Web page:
Roshan (music director)
|Birth name||Roshanlal Nagrath|
|Also known as||Roshan|
|Born||July 14, 1917|
|Origin||Gujranwala, Punjab, British India
(now part of Punjab in Pakistan)
|Died||November 16, 1967(aged 50)|
|Occupation(s)||Music Director, Composer|
Roshanlal Nagrath (14 July 1917 – 16 November 1967), better known simply by his first name Roshan, was a Hindi film music composer. He was the father of the actor and film director Rakesh Roshan and music director Rajesh Roshan and paternal grandfather of Hritik Roshan.
Early life and education
Roshan was born in Gujranwala, Punjab, British India (now part of Punjab in Pakistan). He began music lessons at a young age, and later attended Marris College (Bhatkhande College of Music) in Lucknow under the training of Pt. S N Ratanjankar (Principal of the University). In the early 1940s, Khawaja Khurshid Anwar, Programme Producer/Music, AIR Delhi, hired Roshan as Staff Artist for Esraj, the instrument which he used to play.
In 1948, Roshan came to Mumbai to find work as a Hindi film music director and became Assistant of Music Composer Khawaja Khurshid Anwar in film Singaar. He struggled until meeting Kidar Sharma, who gave him the job of composing for his film Neki aur Badi (1949). While this film was a flop, Roshan emerged as a player on the Hindi film music scene with the film Baawre Nain, released the following year.
In the early 1950s, Roshan worked with singers Mohammed Rafi, Mukesh and Talat Mahmood. Malhar, Shisham, and Anhonee were some of the movies that he scored during the '50s. It was during this time that he composed, Aeiri main to prem diwani mera dard na jane koyi sung by Lata Mangeshkar for the movie Naubahaar. He was not always commercially successful. He gave Indeewar and Anand Bakshi their first breaks in the industry as lyricists; these two would later became two of the most sought-after songwriters in Mumbai from late 1960s onwards.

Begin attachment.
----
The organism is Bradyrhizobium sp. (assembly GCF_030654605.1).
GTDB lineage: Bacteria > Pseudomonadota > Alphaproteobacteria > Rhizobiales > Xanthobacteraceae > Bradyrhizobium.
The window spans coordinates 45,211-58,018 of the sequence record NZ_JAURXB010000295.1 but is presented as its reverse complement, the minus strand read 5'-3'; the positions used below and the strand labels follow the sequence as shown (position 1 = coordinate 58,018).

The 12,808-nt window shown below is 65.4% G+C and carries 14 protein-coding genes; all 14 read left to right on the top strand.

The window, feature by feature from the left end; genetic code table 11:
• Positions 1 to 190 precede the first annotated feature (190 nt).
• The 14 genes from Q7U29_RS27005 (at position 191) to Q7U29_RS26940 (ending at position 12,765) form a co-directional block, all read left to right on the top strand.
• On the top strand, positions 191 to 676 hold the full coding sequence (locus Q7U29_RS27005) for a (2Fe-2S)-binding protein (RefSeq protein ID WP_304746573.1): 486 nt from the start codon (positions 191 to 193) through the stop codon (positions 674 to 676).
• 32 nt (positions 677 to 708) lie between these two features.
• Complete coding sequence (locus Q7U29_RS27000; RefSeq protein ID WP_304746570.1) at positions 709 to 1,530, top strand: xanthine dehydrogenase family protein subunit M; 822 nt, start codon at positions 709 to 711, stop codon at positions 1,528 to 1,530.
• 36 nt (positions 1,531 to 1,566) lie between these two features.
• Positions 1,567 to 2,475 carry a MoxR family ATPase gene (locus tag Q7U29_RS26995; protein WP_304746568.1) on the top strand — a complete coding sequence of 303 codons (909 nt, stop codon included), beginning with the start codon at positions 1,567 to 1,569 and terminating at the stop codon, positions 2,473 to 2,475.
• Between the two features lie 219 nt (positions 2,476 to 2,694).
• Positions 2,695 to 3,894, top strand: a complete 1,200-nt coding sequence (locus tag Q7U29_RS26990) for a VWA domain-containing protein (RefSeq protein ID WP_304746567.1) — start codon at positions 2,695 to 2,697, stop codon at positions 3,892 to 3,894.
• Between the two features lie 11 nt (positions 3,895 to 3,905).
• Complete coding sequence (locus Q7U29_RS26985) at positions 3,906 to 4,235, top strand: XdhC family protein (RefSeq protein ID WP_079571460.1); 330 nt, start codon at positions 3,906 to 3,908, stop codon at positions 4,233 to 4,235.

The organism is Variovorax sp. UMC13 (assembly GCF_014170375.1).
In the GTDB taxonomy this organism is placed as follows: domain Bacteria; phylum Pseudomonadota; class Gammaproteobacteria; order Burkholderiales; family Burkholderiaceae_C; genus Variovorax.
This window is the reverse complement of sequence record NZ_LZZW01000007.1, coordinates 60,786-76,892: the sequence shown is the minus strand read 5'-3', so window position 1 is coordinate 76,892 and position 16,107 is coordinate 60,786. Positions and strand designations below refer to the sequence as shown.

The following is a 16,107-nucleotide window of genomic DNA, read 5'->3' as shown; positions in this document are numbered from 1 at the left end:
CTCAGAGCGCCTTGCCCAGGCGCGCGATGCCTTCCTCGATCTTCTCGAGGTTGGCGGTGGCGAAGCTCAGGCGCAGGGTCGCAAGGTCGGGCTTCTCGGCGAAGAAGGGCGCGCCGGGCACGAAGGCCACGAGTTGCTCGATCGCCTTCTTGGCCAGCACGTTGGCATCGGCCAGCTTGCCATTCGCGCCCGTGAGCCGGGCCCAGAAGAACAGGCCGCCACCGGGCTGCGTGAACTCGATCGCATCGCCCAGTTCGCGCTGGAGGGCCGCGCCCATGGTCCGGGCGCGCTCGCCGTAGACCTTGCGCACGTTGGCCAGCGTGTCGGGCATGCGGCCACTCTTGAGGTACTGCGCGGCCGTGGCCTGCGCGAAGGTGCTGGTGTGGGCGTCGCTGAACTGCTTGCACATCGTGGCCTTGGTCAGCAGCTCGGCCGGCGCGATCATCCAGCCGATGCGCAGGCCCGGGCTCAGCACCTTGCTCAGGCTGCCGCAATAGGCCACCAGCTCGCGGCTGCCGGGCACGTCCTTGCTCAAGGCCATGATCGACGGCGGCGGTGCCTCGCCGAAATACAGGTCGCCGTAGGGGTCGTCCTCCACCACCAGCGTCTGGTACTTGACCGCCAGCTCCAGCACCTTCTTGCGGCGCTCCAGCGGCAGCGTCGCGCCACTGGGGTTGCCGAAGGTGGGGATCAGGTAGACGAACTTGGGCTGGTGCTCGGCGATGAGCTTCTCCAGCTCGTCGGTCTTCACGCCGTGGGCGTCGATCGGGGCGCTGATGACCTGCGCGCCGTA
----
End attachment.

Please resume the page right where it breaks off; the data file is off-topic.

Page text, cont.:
Anand Bakshi was given his first break in 1956 by Nissar Bazmi in the film Bhala Aadmi. Roshan gave Anand Bakshi the film CID Girl (1959), after Anand Bakshi wrote the 4 songs of Bhala Aadmi in 1956. Bhala Aadmi released in 1958. Anand Bakshi and Roshan gave a super hit music film DEVAR (1966).
The 1960s proved to be the golden age for Roshan and his music. His ability to mould folk music with Hindustani classical music became his trademark and resulted in movies scores. During this time Roshan gave hits such as Na to karavan ki talaash hai from Fatehali of Pakistan and Zindagi bhar nahi bhoolegi woh barsaat ki raat (Barsaat Ki Raat, 1960), Ab kya misaal doon and Kabhi to milegi, kahi to milegi (Aarti, 1962), Jo vada kiya vo nibhana padega, Paao chhoon lene do and Jurm-e-ulfat pe (Taj Mahal, 1963), Nigahen milane ko jee chahata hai and Laaga chunari mein daag (Dil Hi To Hai, 1963), Sansaar se bhaage phirte ho and Man re tu kaahe (Chitralekha, 1964), and Oh re taal mile and Khushi khushi kar do vida (Anokhi Raat, 1968). He composed some melodies for the movie Mamta (1966) with lyrics by Majrooh Sultanpuri, 'Rehte the kabhi jinke dil mein', Rahen Na Rahen Hum sung by Lata Mangeshkar and her hit duet, Chuppa Lo Yun Dil Mein Pyar Mera with Hemant Kumar. Devar (1966): "Aaya hai mujhe phir yaad woh zalim, guzara zamana bachpan ka"; "Baharon ne mera chaman loot kar"; "Duniya mein aisa kahan sab ka naseeb hai".
Roshan's marked speciality was the Qawwali. He was known for the creation of hit qawwalies like , "Nigahen milane ko jee chahta hai", "Na khanjar uthega, na Talwar tumse, Yeh baazoo mere aazmaye hue hain"..... Roshan got 2 songs from Pakistani Mubarak ali and fateh Ali khan which were used in Barsaat ki Raat, No To Karawaan ki talaash and nazzaroon ka hall kya hoga.
Death and legacy
Roshan had been suffering from chronic heart trouble for over 20 years. He died of a heart attack in Mumbai, Maharashtra, India, on 16 November 1967 aged 50, leaving behind a wife, three sons and a daughter. Besides immediate family, Roshan left great admirers of extended family—Nagrath and Khokha family.
- 1963 Filmfare Best Music Director Award for Taj Mahal
- "Blast From The Past: Mamta (1966)". The Hindu. Apr 2, 2010. Retrieved April 29, 2013.